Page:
Advancements in vapor compression systems include the miniaturization of compressors, advanced heat exchangers, and expansion valves commensurate with lower-capacity systems.  These modern very compact high-efficiency vapor compression systems have been replacing thermoelectric systems in multiple markets due to their small size, superior efficiency, tight temperature tolerance, and low noise performance advantages.  With the advent and introduction of the Aspen Mini Compressor, vapor compression cooling is now accessible in laboratory equipment, medical devices, laser systems, military electronics cooling, and electric vehicle applications.  The small size of these modern systems makes the well-known advantages of vapor compression cooling available for those customers who wish to integrate advanced cooling directly into their products. The photograph below shows the 10X size reduction attained by rotary compressors over previously available reciprocating designs.  The rotary compressor uses a variable-speed brushless DC motor that enables the integrator to control temperature directly with a simple PID control signal.  

Concomitant with the release of the compact compressor, Aspen Systems has integrated efficient advanced microchannel condensers into all of our systems.  By incorporating heat exchangers that include microchannels connected by high-density fins, such as shown in this photograph, the delta T to ambient air is minimized, which lowers the power draw.  This also allows the use of quiet low-speed fans while keeping the condenser size at a minimum.  All important features for engineers who wish to integrate cooling into their devices.  See the photograph of one of Aspen’s liquid chiller modules.  Note the fin density on this unit.  The low heat transfer coefficient between a surface and air (h) is a driving factor in this design.  The heat transfer coefficient h is defined as: h=Wm-2/∆T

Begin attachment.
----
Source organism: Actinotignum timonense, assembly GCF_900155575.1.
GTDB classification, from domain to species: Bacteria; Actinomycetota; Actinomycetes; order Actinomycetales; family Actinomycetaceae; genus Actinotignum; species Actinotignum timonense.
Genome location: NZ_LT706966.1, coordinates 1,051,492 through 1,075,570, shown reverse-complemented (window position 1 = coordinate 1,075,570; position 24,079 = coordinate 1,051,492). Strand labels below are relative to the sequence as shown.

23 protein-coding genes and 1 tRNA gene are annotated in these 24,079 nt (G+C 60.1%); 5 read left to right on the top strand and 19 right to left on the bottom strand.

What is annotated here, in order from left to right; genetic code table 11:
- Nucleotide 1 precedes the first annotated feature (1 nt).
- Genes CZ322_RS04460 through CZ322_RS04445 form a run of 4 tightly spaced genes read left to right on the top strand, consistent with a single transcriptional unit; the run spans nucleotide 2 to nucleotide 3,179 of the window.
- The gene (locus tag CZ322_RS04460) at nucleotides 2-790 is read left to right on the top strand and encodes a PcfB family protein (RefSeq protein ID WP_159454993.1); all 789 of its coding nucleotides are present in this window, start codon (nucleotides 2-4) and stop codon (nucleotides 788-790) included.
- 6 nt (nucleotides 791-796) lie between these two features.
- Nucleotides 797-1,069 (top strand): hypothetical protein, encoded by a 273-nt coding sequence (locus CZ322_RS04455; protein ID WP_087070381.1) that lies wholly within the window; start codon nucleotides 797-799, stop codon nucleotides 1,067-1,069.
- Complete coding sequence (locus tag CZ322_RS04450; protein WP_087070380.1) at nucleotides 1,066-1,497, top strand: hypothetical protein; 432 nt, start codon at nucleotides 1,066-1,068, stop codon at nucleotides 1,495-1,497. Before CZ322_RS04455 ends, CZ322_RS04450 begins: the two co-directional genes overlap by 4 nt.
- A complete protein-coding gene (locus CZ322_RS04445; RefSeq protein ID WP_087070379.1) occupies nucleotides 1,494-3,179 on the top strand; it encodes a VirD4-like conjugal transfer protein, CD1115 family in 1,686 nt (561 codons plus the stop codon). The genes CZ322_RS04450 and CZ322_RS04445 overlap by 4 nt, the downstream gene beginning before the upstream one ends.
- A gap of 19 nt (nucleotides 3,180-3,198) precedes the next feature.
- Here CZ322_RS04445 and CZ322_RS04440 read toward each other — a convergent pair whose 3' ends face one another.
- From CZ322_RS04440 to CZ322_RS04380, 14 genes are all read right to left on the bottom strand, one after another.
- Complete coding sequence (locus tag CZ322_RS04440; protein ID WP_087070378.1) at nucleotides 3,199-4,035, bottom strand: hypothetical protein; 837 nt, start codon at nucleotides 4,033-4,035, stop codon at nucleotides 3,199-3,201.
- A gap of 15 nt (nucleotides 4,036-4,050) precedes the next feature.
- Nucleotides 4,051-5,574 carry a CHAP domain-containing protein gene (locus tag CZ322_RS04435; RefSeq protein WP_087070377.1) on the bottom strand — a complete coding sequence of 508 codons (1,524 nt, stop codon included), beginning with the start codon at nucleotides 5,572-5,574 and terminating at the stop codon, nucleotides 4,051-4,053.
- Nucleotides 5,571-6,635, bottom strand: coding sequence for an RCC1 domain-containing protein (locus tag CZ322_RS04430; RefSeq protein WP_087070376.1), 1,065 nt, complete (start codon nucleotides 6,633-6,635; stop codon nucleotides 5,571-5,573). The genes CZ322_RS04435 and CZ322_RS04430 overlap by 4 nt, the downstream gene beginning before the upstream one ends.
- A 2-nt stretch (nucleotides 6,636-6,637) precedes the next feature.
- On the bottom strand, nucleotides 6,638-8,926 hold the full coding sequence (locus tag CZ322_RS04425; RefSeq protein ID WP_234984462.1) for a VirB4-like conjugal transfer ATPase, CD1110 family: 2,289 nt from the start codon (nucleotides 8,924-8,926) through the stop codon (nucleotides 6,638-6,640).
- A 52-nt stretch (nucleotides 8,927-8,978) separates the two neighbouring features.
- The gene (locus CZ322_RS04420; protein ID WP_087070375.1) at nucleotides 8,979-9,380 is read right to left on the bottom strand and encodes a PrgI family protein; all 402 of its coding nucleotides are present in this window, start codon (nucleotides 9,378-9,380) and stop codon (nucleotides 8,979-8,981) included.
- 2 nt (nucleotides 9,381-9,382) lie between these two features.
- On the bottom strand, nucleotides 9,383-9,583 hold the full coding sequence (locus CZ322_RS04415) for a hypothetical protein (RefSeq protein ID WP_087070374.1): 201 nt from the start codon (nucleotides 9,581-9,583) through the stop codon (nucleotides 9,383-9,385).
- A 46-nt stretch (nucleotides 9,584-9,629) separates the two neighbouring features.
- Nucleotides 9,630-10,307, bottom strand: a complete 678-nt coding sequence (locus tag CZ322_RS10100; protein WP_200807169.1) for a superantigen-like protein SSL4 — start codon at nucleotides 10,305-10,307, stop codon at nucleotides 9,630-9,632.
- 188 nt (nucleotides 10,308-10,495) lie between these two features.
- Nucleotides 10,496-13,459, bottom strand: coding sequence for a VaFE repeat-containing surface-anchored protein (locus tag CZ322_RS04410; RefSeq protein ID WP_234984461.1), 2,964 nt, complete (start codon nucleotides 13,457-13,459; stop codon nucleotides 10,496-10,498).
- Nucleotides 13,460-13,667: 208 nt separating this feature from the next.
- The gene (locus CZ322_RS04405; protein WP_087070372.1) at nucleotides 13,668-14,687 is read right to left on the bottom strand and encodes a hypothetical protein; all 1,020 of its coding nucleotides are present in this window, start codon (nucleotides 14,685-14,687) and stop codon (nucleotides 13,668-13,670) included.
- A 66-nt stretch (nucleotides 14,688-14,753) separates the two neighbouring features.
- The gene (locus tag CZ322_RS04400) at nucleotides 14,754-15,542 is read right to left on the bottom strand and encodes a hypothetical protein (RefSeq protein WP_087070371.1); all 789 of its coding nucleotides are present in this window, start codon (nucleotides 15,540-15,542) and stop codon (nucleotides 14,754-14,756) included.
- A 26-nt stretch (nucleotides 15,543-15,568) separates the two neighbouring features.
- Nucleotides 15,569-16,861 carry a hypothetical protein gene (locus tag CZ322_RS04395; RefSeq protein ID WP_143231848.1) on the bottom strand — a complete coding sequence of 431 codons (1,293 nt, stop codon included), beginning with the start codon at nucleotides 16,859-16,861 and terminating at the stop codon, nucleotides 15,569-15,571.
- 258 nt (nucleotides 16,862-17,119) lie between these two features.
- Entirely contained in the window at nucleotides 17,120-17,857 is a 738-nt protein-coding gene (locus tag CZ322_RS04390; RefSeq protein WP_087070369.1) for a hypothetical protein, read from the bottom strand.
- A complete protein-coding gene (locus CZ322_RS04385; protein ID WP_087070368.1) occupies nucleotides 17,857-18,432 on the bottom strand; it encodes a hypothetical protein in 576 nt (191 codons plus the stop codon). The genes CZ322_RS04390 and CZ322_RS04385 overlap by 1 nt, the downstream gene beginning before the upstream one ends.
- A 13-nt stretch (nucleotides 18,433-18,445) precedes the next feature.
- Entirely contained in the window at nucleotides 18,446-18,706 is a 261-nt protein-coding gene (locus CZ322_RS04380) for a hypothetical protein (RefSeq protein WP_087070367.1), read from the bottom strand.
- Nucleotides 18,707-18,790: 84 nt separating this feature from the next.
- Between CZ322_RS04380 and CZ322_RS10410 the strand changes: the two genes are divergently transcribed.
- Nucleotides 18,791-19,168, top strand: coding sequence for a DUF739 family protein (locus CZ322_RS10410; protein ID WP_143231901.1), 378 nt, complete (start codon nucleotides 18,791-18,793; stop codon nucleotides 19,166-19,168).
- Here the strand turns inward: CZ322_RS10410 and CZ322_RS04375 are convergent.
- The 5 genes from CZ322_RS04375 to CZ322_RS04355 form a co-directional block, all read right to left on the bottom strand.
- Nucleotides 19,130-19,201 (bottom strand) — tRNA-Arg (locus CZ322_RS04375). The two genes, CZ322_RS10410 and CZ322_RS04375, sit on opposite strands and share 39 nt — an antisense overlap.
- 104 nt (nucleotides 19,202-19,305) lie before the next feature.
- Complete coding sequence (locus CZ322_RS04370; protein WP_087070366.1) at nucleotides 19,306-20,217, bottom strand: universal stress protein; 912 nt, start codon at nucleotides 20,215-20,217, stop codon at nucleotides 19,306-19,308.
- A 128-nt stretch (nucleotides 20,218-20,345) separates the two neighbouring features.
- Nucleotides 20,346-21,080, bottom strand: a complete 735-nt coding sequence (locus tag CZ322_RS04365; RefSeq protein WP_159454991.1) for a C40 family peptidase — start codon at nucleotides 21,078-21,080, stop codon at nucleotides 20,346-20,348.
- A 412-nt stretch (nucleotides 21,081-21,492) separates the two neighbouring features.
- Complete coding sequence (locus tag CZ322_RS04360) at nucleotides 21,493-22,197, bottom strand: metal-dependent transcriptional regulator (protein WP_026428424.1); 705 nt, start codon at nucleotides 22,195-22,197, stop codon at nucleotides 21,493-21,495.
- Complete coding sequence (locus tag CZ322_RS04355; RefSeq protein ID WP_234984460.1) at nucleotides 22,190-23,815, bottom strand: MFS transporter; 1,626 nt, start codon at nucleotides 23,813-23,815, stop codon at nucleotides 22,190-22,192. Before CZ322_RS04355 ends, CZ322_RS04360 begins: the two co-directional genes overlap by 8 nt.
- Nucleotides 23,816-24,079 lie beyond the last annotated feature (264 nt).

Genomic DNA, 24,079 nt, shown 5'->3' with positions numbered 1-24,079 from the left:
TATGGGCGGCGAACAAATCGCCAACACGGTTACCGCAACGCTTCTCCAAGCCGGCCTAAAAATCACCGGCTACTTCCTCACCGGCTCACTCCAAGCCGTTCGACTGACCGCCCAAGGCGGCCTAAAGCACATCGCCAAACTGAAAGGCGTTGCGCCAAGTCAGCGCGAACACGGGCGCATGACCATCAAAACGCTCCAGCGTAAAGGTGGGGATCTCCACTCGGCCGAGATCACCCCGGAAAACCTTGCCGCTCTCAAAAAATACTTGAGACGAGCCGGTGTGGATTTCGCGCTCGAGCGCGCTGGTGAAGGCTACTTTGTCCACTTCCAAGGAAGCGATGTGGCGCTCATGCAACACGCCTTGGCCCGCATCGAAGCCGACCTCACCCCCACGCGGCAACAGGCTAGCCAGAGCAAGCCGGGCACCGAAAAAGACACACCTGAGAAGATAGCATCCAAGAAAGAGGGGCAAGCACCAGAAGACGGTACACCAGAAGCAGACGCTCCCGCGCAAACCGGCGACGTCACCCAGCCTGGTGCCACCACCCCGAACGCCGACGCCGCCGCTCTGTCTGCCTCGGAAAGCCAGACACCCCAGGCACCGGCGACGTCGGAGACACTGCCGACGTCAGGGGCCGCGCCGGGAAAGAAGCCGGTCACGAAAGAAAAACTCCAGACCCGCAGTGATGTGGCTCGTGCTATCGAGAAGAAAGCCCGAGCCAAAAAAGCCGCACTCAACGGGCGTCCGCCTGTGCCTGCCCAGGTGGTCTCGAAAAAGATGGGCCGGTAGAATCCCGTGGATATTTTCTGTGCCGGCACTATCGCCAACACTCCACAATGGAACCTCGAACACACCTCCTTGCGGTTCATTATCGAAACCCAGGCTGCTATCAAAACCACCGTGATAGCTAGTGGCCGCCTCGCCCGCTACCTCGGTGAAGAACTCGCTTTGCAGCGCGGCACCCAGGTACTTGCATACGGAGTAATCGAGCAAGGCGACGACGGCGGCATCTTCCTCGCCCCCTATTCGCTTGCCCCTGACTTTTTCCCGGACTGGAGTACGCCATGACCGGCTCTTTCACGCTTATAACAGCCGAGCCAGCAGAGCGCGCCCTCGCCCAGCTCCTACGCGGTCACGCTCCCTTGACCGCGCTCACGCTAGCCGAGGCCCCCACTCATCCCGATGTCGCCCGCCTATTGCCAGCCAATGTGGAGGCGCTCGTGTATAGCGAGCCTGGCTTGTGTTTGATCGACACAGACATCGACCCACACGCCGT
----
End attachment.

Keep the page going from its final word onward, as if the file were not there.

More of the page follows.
With a typically very low h, there are three ways to drive heat transfer into the air.  

  1. Use a very high Delta T.  The downside of this is excessive compressor power.
  2. Use a very high surface area.  This can be accomplished with an effective compact heat exchanger design. 
  3. Use a very high airflow.  The downside of this is a very powerful fan that is also quite noisy.

With an efficiently designed heat exchanger with close proximity between the heat source and the ultimate heat sink, the issues of a high-power noisy fan and high compressor power are mitigated.  In the system shown below, a microchannel heat exchanger with microchannel tubing and a high-density fin network are utilized to shorten the fin length and increase the surface area to air while minimizing the pressure and airflow required to achieve the necessary heat transfer.   

These features differentiate vapor compression significantly from the old-fashioned thermoelectric systems they are replacing.  A typical hot-side heat exchanger used in thermoelectric systems is shown in this figure.  Note that with a TEC device, the heat is dissipated on the hot side of the semiconductor material.  There is no efficient method of removing the heat directly to the air like there is with a refrigerant system.  In a typical TEC hot side heat exchanger an extruded aluminum heat sink fin block is attached to the hot side.  The heat is conducted through thick fins and a fan is blown across the structure.  This arrangement requires high-capacity fans and also produces a high delta T across the fin surfaces, forcing the TEC device to draw more power to drive the heat transfer into the air. 

To keep the fan size lower, and the power down these heat exchangers can become quite large for even relatively minor heat loads.  Side-by-side comparison tests we have run between equivalent vapor compression and TEC air cooling systems show that the vapor compression system is 65% smaller in size and 80% lighter. 

Next time, we will investigate the noise generation of a modern vapor compression system. 

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